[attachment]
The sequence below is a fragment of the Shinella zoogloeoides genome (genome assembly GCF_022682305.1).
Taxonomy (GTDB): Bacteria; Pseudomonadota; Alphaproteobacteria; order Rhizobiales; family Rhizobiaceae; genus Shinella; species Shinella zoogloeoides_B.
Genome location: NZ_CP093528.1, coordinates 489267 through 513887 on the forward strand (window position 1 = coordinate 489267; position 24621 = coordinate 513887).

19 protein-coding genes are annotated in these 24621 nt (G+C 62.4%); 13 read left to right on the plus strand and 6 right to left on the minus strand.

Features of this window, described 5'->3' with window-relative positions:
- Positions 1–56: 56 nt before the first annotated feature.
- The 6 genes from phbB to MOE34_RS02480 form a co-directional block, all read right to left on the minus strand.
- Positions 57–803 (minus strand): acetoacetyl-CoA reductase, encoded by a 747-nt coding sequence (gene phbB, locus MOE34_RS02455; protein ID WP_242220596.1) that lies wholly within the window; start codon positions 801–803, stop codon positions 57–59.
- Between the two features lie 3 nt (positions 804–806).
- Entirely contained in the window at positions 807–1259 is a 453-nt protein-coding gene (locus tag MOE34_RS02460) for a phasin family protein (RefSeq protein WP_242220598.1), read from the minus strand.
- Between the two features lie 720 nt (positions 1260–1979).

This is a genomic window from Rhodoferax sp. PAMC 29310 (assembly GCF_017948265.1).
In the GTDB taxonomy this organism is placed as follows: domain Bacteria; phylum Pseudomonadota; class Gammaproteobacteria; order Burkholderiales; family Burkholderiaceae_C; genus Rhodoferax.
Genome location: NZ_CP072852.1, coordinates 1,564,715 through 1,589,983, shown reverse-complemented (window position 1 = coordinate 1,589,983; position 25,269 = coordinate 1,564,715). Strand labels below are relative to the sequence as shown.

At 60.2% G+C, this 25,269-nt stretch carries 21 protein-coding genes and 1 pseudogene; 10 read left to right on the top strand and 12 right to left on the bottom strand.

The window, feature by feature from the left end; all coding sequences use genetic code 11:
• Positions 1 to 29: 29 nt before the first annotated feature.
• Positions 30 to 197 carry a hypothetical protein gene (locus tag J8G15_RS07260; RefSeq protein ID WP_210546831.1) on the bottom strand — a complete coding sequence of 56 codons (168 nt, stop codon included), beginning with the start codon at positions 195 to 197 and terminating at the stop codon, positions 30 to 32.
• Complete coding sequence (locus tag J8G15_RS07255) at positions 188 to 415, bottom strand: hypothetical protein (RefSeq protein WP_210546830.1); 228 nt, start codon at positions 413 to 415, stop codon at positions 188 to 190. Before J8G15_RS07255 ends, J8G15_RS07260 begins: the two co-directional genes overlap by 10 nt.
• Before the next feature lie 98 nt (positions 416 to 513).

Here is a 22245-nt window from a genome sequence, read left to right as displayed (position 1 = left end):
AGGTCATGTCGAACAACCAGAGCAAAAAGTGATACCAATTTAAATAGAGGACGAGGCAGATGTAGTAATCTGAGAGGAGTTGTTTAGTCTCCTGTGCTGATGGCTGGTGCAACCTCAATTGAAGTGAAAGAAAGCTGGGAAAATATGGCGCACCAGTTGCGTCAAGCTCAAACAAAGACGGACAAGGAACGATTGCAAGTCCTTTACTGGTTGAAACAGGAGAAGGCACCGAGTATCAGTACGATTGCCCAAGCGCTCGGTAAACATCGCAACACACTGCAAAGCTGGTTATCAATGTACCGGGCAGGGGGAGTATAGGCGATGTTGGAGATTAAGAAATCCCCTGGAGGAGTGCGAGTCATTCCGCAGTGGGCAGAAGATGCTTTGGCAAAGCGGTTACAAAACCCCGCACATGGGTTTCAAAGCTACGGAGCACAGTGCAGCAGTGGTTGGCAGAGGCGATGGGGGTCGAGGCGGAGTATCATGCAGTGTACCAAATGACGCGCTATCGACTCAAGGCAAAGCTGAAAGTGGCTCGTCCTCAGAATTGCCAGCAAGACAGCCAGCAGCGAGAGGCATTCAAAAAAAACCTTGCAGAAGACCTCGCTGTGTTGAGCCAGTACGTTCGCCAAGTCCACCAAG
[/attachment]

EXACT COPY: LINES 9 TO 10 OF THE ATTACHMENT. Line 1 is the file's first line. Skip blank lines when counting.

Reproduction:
- Between the two features lie 3 nt (positions 804–806).
- Entirely contained in the window at positions 807–1259 is a 453-nt protein-coding gene (locus tag MOE34_RS02460) for a phasin family protein (RefSeq protein WP_242220598.1), read from the minus strand.